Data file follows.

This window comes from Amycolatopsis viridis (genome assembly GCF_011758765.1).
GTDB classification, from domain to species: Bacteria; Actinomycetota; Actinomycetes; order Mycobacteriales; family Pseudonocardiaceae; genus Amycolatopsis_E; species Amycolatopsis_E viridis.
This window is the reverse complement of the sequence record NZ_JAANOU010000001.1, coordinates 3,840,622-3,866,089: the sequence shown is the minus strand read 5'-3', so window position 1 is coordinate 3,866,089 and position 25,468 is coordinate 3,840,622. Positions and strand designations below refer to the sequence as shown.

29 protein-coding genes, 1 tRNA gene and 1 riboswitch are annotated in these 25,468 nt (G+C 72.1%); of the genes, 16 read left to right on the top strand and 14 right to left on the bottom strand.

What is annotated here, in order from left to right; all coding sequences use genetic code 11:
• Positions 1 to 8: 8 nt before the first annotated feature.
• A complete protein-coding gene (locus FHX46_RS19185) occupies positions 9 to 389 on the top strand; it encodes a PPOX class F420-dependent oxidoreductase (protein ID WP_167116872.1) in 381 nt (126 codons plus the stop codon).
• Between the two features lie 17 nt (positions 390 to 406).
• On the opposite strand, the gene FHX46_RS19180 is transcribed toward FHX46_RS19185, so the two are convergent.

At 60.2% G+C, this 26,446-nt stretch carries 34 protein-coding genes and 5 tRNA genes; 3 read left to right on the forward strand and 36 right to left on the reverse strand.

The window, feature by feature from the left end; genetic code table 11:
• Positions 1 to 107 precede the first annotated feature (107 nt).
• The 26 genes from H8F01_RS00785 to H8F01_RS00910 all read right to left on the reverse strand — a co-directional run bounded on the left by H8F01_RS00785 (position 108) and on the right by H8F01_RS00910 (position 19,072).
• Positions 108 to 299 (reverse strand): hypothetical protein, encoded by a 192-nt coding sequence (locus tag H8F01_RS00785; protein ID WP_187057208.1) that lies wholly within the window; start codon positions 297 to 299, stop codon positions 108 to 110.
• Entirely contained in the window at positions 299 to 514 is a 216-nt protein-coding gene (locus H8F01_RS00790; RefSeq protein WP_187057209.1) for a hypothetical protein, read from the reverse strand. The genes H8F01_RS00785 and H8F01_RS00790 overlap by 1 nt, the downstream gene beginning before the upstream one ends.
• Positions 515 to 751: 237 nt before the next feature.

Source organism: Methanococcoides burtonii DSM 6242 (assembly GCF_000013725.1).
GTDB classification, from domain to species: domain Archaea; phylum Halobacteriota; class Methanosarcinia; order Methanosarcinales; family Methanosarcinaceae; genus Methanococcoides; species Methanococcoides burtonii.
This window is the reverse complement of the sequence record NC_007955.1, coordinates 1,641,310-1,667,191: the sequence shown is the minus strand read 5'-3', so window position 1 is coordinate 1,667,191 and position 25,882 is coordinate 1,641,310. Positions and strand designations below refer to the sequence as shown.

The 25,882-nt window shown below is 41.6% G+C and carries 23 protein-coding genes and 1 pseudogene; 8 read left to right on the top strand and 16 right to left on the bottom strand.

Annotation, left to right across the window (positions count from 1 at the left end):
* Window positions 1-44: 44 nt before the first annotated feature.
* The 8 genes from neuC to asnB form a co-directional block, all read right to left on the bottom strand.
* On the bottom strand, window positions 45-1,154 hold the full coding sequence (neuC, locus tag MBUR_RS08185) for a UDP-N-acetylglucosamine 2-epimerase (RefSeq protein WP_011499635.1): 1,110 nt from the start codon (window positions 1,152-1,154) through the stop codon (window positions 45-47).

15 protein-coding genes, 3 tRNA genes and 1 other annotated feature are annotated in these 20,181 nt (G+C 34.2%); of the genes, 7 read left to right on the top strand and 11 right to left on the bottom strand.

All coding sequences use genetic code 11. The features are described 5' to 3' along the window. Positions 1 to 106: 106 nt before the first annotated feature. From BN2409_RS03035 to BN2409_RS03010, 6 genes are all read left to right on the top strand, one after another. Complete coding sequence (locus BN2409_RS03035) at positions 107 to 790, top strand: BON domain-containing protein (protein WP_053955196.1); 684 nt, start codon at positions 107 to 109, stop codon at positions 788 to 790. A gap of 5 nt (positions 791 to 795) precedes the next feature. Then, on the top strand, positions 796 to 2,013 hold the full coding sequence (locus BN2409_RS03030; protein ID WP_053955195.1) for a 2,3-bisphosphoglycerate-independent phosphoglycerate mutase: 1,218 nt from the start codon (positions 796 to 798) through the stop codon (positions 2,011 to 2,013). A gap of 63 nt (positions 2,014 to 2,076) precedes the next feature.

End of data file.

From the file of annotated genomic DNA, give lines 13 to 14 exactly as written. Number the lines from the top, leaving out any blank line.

• The 26 genes from H8F01_RS00785 to H8F01_RS00910 all read right to left on the reverse strand — a co-directional run bounded on the left by H8F01_RS00785 (position 108) and on the right by H8F01_RS00910 (position 19,072).
• Positions 108 to 299 (reverse strand): hypothetical protein, encoded by a 192-nt coding sequence (locus tag H8F01_RS00785; protein ID WP_187057208.1) that lies wholly within the window; start codon positions 297 to 299, stop codon positions 108 to 110.